20 May 2010

The Navy

I do believe that on the first day I was here I wrote something about needing a long-sleeved shirt at night for the chill I was experiencing. That is no longer true. Right now it is 9:30 pm and I am sweating like a piggy. I just opened the door to get some circulation. It’s not really bad now, but I certainly felt the body-sapping weather today when I was out both in the morning and in early evening.
I wake up early here; like at 5am or 6, mostly because that is my norm but also because I think that maybe if I keep it up with it the sun will follow my example. And even though I am up well before the crack of dawn, I can’t seem to get out until I’ve already missed the sunrise.

A few days ago I did manage to leave the hotel and head for the shore at 7:30 am. The beachfront restaurants were busy setting up for breakfast both at the open-air, semi-indoor seating, as well as down on the beach. We’re talking white table cloths, cups and saucers, more flatware than one would need for a five course meal, and a whole lot of other stuff. While this was going on, other folks were wetting down the sand, putting out lounge chairs, putting up umbrellas. I wondered about all the effort for so many, many tables, when this is the low season.

It was pretty quiet as I walked along the shore; a few joggers and dog-walkers, and of course the pelicans cruising low over the water. I passed fisherman on the pier and some at the waters edge with nets or diving gear. It’s lovely at this time of day. (I happened to go by in the early afternoon and it was a nightmare of bodies crammed together in the sweltering heat).

Leaving the sand for the paved walkway of the Malecón, I decided it was a good day to finally visit the Naval Historical Museum, which I have passed countless times on this very same walk but have never gone in. When I got there I found out that they wouldn’t be open for another hour so stepped across to relax in the main plaza.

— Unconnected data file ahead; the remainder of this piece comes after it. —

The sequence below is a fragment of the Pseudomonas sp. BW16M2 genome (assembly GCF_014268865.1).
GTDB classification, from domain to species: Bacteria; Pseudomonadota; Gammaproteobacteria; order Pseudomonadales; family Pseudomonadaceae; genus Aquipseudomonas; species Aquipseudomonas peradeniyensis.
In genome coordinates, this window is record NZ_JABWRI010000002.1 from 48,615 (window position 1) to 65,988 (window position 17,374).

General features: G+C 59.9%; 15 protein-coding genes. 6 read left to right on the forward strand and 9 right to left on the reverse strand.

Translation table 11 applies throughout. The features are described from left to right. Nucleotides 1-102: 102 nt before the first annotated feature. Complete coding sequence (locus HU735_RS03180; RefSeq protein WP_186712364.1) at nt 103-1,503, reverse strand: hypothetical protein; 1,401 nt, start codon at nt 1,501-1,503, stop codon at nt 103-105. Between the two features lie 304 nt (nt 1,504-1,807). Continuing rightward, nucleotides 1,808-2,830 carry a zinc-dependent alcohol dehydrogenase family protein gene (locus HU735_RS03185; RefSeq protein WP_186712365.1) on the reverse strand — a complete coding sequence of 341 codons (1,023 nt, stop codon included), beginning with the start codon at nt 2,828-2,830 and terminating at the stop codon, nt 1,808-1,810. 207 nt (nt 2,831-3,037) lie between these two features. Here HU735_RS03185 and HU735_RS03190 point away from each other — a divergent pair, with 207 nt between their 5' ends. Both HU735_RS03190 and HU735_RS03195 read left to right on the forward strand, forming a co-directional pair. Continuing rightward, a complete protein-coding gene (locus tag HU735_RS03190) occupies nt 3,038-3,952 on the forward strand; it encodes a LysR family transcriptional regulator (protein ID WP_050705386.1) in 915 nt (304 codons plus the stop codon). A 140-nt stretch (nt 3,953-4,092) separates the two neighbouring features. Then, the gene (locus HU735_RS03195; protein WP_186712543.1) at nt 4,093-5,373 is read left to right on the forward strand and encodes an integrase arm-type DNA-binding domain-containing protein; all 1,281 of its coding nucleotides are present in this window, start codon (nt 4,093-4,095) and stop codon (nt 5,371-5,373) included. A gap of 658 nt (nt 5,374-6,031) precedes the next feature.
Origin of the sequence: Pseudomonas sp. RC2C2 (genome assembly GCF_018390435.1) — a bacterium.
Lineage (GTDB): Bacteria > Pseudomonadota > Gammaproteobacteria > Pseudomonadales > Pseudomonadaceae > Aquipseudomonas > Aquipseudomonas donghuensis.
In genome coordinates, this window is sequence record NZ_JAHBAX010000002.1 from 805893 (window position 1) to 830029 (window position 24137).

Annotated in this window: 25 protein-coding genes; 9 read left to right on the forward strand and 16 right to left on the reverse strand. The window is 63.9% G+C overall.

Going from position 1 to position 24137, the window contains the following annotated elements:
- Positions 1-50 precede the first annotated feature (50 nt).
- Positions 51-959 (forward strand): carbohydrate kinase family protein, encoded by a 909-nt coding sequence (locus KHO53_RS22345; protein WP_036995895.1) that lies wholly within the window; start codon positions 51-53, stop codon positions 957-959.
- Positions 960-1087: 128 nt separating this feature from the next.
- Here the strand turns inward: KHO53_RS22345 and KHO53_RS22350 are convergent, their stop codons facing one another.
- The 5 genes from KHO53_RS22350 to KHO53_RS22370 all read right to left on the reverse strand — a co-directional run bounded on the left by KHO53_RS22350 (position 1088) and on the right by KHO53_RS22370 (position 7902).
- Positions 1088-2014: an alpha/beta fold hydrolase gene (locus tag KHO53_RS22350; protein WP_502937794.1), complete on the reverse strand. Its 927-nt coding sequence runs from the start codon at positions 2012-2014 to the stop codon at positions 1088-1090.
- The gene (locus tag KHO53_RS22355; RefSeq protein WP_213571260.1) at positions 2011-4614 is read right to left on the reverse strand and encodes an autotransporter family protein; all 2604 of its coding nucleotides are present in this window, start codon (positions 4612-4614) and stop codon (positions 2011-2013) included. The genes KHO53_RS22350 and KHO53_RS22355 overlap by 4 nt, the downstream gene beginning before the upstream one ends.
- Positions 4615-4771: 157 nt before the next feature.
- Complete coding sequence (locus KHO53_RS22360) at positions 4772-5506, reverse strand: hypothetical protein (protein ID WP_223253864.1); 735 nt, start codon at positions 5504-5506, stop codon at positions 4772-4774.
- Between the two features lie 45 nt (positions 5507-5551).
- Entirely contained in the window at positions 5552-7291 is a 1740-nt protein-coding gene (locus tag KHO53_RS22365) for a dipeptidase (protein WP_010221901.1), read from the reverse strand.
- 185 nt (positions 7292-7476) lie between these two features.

It was then that I noticed a flat-bed military truck loaded with guys in full combat gear. The men standing right behind the cab had big, possibly automatic, rifles at the ready and pointed out at the street. (No pictures as I knew better than to even ask if I could take photos). On closer inspection, I saw that they were from the Navy. Then I saw that a display of large posters had been assembled around the government building that fronts one side of the plaza.

The exhibition was in honor of the Bicentennial of National Independence, and the Centennial of the Mexican Revolution. It was put on by the Secretary of the Navy’s History and Culture sector, highlighting the role they have played in defending Mexico.

There were about fifty, 7 foot tall exhibition posters with pictures and text chronicling the struggle to reach Independence. It was beautifully done; each poster depicting an important person and/or significant event. I didn’t read every last word on each poster, but did skim through most of it and learned a lot. Now I feel I really need to go to Hidalgo and to Vera Cruz. (I also need a serious refresher course on what the US was doing in Vera Cruz in 1914.)
This very impressive display will be up for another week or so, then move on to other cities, eventually ending in Mexico City in November.

The Naval Museum was now opened so I popped back across the street and went in. Seeing as I was in a bit of history overloaded at that point, I did a quick run through and will return later to read things in more detail.

While walking around I saw that people were going upstairs and not returning. I followed them up to discover a restaurant, run by the Navy. It is a small affair, but its prime location on the Malecón means that one has an excellent view of the water. I checked out the prices and they were more than reasonable. And you get the bonus of young men and women in uniform serving you. Definitely a place on my list of things to experience.